Following up on a tip from Washington, D.C., colleague Erica Werner, Indiana Statehouse reporter Brian Slodysko pulled together public documents and customs records to reveal that Donnelly has benefited financially from the very free trade policies he has decried since his first run for Congress. As Slodysko reported in his “Only on AP” story, Donnelly earned thousands of dollars in 2016 alone from stock in the arts and crafts business his family has owned for generations, which ships raw materials to its Mexican factory that produces ink pads and other supplies.

For shining light on something a politician would have preferred left unknown to his constituents, Slodysko wins this week’s Best of the States award.

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July 06, 2017

Beat of the Week

(Honorable Mention)

AP beats the competition on two big stories out of China

for cross-format teamwork and exclusive coverage of alleged labor abuses at a shoe factory in China making Ivanka Trump-branded items. Kinetz and Ting managed to talk to workers who complained of overtime that stretched past midnight, steep production quotas and crude verbal and even physical abuse. Shih and Ting closely followed the story of three activists detained while investigating the plant, including getting exclusive photos and video when they were later released.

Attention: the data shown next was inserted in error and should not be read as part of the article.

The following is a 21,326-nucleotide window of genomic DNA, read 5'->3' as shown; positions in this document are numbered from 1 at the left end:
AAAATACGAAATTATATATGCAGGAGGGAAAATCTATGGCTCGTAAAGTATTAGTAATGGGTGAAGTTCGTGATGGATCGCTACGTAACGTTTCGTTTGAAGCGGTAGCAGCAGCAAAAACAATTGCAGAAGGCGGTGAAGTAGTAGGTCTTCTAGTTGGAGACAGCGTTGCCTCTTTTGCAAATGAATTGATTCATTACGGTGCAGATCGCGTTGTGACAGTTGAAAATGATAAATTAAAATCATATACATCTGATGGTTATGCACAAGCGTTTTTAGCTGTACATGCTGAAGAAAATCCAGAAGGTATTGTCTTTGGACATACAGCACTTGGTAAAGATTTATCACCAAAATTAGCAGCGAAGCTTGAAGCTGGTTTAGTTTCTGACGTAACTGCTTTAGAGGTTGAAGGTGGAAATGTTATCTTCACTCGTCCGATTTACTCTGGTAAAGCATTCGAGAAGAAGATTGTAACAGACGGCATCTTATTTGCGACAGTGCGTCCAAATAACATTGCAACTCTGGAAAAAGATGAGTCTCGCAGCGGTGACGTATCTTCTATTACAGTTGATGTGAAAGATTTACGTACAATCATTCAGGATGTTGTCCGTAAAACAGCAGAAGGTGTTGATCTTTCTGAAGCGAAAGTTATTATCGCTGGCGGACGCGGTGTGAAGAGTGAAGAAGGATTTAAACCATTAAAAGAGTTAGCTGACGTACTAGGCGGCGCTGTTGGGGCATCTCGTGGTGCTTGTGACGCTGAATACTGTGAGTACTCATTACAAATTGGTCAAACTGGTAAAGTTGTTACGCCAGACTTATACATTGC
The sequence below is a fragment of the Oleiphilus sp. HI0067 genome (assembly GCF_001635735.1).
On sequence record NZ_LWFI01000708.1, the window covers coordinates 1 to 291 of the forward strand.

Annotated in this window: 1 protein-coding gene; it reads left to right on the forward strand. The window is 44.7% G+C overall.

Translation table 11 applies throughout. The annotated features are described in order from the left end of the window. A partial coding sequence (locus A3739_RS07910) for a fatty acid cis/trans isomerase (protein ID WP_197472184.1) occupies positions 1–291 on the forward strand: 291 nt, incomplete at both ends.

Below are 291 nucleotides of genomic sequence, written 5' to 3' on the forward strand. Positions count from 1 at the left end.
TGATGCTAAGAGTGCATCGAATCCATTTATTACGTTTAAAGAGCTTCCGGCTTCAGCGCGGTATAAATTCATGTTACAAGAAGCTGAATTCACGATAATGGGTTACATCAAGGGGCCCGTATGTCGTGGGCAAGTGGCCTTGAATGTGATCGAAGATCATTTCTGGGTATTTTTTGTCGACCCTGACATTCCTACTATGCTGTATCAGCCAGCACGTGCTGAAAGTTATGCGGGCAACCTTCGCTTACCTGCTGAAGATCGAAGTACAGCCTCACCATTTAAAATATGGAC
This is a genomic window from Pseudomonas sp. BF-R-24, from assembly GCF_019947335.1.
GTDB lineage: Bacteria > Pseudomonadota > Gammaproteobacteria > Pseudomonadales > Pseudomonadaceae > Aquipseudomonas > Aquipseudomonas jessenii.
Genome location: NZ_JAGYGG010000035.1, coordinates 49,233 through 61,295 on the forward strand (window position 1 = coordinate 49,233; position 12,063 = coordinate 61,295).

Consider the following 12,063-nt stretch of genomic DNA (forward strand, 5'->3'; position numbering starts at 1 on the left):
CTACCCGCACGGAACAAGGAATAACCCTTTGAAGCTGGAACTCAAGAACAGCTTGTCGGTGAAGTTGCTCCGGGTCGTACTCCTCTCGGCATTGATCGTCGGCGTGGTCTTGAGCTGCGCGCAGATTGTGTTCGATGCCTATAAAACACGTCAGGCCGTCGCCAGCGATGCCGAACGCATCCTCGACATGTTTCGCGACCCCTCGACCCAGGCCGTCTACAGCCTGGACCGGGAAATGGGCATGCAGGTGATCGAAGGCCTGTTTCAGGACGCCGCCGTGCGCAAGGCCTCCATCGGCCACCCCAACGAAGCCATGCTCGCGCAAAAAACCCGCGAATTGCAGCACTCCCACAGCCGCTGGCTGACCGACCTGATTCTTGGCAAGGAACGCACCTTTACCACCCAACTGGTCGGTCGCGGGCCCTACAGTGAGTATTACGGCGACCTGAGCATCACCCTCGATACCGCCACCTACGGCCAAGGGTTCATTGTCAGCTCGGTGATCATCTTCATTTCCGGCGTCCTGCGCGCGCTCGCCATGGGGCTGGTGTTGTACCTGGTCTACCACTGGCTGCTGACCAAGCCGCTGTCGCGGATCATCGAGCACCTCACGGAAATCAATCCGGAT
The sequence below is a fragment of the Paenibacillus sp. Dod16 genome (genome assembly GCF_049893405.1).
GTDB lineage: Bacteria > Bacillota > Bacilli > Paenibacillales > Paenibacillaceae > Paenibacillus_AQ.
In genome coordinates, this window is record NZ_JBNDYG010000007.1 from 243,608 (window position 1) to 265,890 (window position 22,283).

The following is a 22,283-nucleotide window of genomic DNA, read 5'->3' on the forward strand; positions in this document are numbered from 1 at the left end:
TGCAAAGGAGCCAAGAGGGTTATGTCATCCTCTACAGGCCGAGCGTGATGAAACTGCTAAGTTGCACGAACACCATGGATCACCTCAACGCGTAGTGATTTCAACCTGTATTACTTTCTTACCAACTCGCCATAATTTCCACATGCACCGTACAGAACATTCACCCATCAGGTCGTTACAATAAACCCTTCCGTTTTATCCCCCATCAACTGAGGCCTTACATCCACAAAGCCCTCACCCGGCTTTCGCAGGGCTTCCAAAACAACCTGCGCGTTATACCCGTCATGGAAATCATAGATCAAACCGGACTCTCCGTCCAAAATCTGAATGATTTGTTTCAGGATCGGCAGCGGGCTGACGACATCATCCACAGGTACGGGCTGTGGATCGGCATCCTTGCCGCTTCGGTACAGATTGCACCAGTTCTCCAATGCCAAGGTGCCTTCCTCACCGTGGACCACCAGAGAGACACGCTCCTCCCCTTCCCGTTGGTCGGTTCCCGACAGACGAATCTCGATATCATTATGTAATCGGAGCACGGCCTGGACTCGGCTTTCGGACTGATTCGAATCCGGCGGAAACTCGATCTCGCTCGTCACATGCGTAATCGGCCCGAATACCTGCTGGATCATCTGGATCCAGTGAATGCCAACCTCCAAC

https://apnews.com/6cfff3ca3c7d422594556044369bfb8...

https://www.apnews.com/d120059433fd4767b2e3a1c2477...

April 02, 2017

Best of the States

Fight for access leads to Porter's breaking news in Bridgegate case

The Associated Press has been working for more than a year with a group of media organizations to lobby the federal court system in New Jersey to release pre-sentencing memos in criminal court cases to pull back the veil on what goes into judge’s sentencing decisions.

With two former allies of Gov. Chris Christie convicted in the Bridgegate case set to find out their fates last week, New Jersey law enforcement reporter David Porter was done waiting.

For his work collaborating with AP members in New Jersey to fight for public access to the memos and then being the first to report on them, Porter wins this week’s Best of the States award.

Guilty Parties

March 31, 2017

Best of the States

Coal ash: "Why would we be importing it?"

AP Richmond reporter Sarah Rankin learned from a state lawmaker that Chinese coal ash was being imported into Virginia, despite millions of tons of ash already stored near power plants, threatening surface and ground water with contamination by heavy metals. Like other states, Virginia is struggling with how to dispose of its existing waste.